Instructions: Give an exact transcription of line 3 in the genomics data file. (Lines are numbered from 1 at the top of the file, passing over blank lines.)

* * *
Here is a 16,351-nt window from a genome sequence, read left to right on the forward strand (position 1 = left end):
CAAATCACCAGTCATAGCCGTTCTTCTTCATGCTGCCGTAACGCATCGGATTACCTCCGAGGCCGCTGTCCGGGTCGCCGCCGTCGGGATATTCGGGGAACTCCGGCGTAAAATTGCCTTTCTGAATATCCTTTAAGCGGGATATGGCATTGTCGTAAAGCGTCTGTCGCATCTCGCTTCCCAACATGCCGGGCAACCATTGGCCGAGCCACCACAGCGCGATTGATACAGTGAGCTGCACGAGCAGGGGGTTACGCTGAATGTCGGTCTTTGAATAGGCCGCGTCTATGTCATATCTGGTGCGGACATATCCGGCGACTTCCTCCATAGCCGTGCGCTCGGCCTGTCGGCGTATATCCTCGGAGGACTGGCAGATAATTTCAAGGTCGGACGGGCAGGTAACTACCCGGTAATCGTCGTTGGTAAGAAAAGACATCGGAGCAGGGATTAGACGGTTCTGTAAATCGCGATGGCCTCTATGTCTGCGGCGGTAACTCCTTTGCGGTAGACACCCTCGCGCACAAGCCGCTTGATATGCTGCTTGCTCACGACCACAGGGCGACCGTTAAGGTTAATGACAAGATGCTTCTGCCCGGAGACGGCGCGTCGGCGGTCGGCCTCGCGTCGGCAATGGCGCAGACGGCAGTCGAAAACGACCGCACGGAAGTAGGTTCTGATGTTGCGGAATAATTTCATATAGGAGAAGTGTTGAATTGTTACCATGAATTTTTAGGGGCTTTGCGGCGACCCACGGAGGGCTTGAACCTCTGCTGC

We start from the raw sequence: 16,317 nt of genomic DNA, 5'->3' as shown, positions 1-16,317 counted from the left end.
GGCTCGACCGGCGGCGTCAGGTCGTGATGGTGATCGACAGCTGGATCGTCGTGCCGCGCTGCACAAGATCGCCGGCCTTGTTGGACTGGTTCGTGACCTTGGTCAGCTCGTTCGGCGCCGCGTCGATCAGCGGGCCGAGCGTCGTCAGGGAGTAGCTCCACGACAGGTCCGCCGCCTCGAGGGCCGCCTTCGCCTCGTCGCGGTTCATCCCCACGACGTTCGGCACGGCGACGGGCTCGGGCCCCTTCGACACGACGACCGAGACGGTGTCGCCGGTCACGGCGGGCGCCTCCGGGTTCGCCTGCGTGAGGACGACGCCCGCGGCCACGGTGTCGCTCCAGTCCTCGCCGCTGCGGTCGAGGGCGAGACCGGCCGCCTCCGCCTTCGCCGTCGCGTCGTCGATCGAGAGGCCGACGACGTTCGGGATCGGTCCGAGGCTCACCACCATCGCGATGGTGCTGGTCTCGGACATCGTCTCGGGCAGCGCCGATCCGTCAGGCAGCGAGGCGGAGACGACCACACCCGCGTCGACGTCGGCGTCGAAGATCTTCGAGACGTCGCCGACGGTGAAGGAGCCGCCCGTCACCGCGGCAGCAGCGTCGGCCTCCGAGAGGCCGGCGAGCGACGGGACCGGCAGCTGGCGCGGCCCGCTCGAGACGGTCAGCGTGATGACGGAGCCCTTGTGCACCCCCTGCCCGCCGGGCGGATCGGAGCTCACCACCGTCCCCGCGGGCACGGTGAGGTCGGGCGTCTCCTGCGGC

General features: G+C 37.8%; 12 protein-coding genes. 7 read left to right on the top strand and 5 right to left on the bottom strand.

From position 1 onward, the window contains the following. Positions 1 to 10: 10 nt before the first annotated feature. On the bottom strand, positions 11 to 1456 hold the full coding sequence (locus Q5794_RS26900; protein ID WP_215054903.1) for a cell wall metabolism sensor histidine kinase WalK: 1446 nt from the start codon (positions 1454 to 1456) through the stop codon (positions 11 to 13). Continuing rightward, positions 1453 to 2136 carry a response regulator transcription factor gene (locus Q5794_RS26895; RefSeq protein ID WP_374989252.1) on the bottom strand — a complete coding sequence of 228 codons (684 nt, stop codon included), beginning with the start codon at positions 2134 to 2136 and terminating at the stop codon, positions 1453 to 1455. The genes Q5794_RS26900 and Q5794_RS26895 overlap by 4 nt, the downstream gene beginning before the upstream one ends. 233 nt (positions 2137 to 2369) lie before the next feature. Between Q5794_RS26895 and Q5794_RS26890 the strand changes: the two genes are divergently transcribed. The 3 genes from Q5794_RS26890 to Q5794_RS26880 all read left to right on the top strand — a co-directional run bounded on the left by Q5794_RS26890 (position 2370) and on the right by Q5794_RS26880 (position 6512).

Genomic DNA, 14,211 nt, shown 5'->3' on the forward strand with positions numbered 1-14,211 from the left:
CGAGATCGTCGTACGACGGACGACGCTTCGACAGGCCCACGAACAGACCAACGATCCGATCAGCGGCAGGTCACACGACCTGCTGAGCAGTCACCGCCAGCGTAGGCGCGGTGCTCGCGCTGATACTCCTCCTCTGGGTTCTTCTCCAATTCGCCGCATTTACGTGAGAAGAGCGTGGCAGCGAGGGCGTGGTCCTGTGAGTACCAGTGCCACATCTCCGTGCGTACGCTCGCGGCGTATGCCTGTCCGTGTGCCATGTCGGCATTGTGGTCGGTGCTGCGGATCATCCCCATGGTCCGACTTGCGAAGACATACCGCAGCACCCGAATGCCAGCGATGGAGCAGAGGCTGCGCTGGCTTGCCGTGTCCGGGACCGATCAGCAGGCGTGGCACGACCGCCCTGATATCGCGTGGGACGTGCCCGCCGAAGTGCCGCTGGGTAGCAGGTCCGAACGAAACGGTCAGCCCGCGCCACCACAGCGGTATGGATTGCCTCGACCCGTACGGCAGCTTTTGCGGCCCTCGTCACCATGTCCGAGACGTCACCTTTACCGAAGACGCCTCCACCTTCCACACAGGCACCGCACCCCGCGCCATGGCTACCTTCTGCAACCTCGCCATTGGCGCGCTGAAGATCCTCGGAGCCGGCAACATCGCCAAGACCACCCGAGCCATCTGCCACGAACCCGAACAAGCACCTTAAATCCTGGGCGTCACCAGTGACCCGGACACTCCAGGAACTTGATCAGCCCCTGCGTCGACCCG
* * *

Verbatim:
We start from the raw sequence: 16,317 nt of genomic DNA, 5'->3' as shown, positions 1-16,317 counted from the left end.